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DPT also considered a teachable, low-contrast, fiberoptic sensor from Banner Engineering. In this vision system, a photoelectric sensor was used as a "gate" sensor to send a signal to a programmable logic controller (PLC) when it sensed the leading edge of each bottle. The PLC then signaled the fiberoptic sensor to begin inspecting and determining whether it was receiving light reflected from a label (label present) or from a bottle (label missing). It would then activate a light and an alarm when it did not sense a label. The initial cost of this sensing system was much lower when compared with the initial vision system, and its operation was much simpler.

However, the fiberoptic sensor did not have the required flexibility to accommodate more than 400 types of bottles of many shapes, sizes, colors, and materials that DPT produces. In addition, the labels themselves come in many shapes, sizes, and colors. For each production-line change, the fiberoptic sensor had to be physically repositioned to sense each new bottle size and shape, and the sensor amplifier had to be recalibrated. Moreover, some bottle-and-label combinations required changing to another sensor amplifier to emit a different colored beam, such as green, blue, red, or white. These line-change complications made the fiberoptic system labor- and time-intensive and costly.

Enter PresencePLUS
Next, the drug packager assessed Banner's PresencePLUS pixel-counting sensor as a candidate for the label-detection application. Like the fiberoptic system, a photoelectric gate senses the leading edge of the bottles and then triggers the PresencePLUS sensor into inspection mode. But, unlike the single-point fiberoptic sensor, PresencePLUS scans a wide area of 1.3 x 1.0 in., which means the sensor does not have to be mechanically repositioned for production-line changes.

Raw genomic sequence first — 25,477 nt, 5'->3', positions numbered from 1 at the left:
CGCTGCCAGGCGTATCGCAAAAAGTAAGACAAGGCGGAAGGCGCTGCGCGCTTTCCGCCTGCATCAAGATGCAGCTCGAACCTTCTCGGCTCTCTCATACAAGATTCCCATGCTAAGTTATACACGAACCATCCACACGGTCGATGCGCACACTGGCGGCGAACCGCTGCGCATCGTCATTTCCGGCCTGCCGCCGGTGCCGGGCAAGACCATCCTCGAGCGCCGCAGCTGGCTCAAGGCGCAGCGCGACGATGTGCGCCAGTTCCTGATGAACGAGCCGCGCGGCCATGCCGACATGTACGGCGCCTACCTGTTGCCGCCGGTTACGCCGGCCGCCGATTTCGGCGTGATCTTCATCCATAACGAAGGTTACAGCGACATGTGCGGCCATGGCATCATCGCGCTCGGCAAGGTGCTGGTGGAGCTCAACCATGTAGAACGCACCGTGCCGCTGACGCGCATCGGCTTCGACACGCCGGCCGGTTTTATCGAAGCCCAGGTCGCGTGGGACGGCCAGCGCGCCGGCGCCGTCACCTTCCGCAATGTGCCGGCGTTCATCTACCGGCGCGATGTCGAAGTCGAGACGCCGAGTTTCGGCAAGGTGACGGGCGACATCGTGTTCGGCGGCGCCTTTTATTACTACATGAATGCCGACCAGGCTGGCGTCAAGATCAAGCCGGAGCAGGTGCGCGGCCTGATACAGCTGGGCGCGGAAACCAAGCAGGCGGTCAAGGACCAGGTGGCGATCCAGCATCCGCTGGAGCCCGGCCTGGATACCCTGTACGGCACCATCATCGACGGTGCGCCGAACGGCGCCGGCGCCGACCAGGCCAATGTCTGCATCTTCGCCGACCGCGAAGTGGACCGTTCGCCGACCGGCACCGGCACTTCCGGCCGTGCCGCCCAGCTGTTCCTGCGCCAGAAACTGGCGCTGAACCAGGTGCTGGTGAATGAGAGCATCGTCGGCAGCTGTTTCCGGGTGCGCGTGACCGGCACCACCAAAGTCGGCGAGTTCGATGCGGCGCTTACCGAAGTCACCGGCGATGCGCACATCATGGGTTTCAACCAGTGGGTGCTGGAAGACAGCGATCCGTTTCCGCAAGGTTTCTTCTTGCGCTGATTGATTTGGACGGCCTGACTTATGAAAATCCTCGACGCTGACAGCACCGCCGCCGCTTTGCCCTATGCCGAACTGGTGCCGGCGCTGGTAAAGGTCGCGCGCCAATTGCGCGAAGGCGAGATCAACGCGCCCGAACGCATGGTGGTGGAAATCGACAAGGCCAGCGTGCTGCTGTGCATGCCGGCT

The sensor captures 512 x 384-pixel gray-scale images of the bottles processed on DPT's production lines. The sensor then converts the gray-scale images to black or white pixels (depending on a user-adjusted threshold), counts the pixels, and, based on the count, renders a "pass" or "fail" judgment. When a bottle is missing one or more labels, the PresencePLUS triggers a warning light and sounds an alarm so that this bottle can be manually rejected. Newer DPT labeling lines are equipped with PresencePLUS sensors that automatically divert unlabeled bottles to a reject station.

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FIGURE 3. PresencePLUS sensor captures 512 x 384-pixel gray-scale images of the bottles processed on a production line. The sensor converts the gray-scale images to black or white pixels, counts the pixels, and renders a "pass" or "fail" judgment. When a bottle is missing one or more labels, the sensor triggers a warning light and sounds an alarm so that this bottle is rejected.

Jeff Schmitz, Banner's corporate business manager for vision systems, describes PresencePLUS as a package that comprises a 24-Vdc-powered sensor with three solid-state outputs. The outputs can be programmed for functions such as pass, fail, fail high, fail low, output ready, and sensor fail. Both the sensor hardware and software are designed and produced by Banner. The sensor incorporates an off-the-shelf PB-300 CMOS 1/3-in. imager from Photobit Corp. (Pasadena, CA), paired with a proprietary microprocessor. Attached to the front face of the sensor are an off-the-shelf C-mounted lens and an LED (light-emitting diode) ringlight source; the ringlight is also made by Banner.